The event is being handled with some skill by the Chilean government, they had a camera feed from the bottom of the mine. Thus we saw the rescue cage arrive at the bottom of the mine, and the first of the rescue team get out to help with getting the men out. The trip down takes just over ten minutes, then the harness which the man in the cage wears (which carries an oxygen feed, and also can provide a support since it is hooked to the top of the cage) is removed and passed to the next man to be rescued. He is already wearing a coverall that was made to his measurements, and a jacket (given the move from the heat of the mine to the cold of the desert night at the surface). After donning the harness he is fitted into the cage, the door is closed, and the cage slowly lifted back into the shaft. (It is long enough that it does not come completely out at the bottom and at the top and bottom has spring-loaded wheels that roll on the walls as it moves up and down). It takes fifteen minutes to get to the top, and the rider has a headset so that he can talk to the surface crew while ascending.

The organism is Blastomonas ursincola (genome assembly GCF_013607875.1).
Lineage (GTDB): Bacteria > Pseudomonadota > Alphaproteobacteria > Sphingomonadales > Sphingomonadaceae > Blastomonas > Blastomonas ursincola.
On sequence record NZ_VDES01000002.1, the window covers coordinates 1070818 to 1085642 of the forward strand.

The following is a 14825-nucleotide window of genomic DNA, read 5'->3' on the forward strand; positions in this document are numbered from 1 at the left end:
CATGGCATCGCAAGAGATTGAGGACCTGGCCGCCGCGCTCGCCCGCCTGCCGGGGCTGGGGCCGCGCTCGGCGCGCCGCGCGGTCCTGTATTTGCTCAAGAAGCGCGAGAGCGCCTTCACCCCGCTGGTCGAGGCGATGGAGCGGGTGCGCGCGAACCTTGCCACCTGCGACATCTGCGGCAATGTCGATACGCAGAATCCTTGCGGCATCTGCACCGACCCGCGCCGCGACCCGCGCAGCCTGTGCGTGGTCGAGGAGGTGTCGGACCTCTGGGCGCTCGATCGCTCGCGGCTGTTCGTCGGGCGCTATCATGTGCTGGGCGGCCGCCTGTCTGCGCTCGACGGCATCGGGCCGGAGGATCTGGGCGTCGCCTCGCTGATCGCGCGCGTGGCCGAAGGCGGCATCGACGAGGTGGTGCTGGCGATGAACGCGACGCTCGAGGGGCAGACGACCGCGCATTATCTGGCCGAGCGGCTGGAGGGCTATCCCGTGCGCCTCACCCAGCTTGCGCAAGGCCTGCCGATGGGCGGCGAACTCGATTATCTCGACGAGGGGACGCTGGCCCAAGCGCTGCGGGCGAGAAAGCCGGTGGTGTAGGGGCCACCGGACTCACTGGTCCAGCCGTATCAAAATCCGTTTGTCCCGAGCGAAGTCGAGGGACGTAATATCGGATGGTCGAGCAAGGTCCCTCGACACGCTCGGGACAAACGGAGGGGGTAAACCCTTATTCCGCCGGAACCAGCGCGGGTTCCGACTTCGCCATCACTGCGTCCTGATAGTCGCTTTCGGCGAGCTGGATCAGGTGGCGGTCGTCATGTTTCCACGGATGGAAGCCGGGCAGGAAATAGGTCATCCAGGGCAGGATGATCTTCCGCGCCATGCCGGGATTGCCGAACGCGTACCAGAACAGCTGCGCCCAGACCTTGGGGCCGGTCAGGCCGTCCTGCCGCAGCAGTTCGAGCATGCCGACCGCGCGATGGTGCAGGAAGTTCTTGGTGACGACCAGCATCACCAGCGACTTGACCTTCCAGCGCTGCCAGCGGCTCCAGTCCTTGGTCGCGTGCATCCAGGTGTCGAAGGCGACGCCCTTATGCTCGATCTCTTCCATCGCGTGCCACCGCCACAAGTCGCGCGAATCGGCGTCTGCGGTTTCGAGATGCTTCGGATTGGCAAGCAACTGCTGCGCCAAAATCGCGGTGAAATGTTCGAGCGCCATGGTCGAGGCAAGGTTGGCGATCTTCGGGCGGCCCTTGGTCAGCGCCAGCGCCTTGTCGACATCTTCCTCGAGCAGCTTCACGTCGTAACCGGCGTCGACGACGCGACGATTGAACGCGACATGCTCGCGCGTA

So far there has been no glitches in the process, the President of Chile is on hand to greet the miners, and the second one out presented him with a rock from a bagful that he had brought out for the top folk present. And after greeting the dignitaries and a couple, at most, family members the rescued men lie on a gurney and are taken for medical examination. (The fourth man to ride to the surface had only been working in the mine for 5 days and was from Bolivia).